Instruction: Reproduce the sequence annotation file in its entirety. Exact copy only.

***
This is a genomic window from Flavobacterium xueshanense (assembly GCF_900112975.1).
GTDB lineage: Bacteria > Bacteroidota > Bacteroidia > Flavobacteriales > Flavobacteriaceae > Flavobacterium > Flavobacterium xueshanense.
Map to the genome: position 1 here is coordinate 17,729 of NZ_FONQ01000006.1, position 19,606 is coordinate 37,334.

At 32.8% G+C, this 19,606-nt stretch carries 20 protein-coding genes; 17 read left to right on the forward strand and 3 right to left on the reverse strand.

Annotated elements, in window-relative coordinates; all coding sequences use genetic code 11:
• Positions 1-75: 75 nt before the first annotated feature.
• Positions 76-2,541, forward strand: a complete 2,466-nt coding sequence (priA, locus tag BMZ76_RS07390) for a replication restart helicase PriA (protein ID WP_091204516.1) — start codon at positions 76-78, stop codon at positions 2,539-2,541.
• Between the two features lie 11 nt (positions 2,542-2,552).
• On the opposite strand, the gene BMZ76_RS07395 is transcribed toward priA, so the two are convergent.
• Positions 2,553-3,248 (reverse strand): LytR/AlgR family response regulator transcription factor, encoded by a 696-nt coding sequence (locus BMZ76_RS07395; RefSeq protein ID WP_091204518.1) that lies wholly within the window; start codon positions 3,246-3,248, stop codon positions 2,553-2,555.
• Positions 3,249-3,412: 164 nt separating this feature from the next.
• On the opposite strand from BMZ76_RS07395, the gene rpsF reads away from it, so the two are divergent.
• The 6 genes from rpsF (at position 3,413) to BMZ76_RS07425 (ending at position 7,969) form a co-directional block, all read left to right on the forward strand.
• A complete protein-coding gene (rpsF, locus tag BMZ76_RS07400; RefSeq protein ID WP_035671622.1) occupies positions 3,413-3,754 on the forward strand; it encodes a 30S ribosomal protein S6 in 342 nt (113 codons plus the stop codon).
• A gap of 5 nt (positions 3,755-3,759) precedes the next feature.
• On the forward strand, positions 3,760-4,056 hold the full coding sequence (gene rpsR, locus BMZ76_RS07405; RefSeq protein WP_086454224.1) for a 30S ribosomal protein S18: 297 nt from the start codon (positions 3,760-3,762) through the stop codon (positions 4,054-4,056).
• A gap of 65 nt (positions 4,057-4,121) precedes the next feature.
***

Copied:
This is a genomic window from Flavobacterium xueshanense (assembly GCF_900112975.1).
GTDB lineage: Bacteria > Bacteroidota > Bacteroidia > Flavobacteriales > Flavobacteriaceae > Flavobacterium > Flavobacterium xueshanense.
Map to the genome: position 1 here is coordinate 17,729 of NZ_FONQ01000006.1, position 19,606 is coordinate 37,334.

At 32.8% G+C, this 19,606-nt stretch carries 20 protein-coding genes; 17 read left to right on the forward strand and 3 right to left on the reverse strand.

Annotated elements, in window-relative coordinates; all coding sequences use genetic code 11:
• Positions 1-75: 75 nt before the first annotated feature.
• Positions 76-2,541, forward strand: a complete 2,466-nt coding sequence (priA, locus tag BMZ76_RS07390) for a replication restart helicase PriA (protein ID WP_091204516.1) — start codon at positions 76-78, stop codon at positions 2,539-2,541.
• Between the two features lie 11 nt (positions 2,542-2,552).
• On the opposite strand, the gene BMZ76_RS07395 is transcribed toward priA, so the two are convergent.
• Positions 2,553-3,248 (reverse strand): LytR/AlgR family response regulator transcription factor, encoded by a 696-nt coding sequence (locus BMZ76_RS07395; RefSeq protein ID WP_091204518.1) that lies wholly within the window; start codon positions 3,246-3,248, stop codon positions 2,553-2,555.
• Positions 3,249-3,412: 164 nt separating this feature from the next.
• On the opposite strand from BMZ76_RS07395, the gene rpsF reads away from it, so the two are divergent.
• The 6 genes from rpsF (at position 3,413) to BMZ76_RS07425 (ending at position 7,969) form a co-directional block, all read left to right on the forward strand.
• A complete protein-coding gene (rpsF, locus tag BMZ76_RS07400; RefSeq protein ID WP_035671622.1) occupies positions 3,413-3,754 on the forward strand; it encodes a 30S ribosomal protein S6 in 342 nt (113 codons plus the stop codon).
• A gap of 5 nt (positions 3,755-3,759) precedes the next feature.
• On the forward strand, positions 3,760-4,056 hold the full coding sequence (gene rpsR, locus BMZ76_RS07405; RefSeq protein WP_086454224.1) for a 30S ribosomal protein S18: 297 nt from the start codon (positions 3,760-3,762) through the stop codon (positions 4,054-4,056).
• A gap of 65 nt (positions 4,057-4,121) precedes the next feature.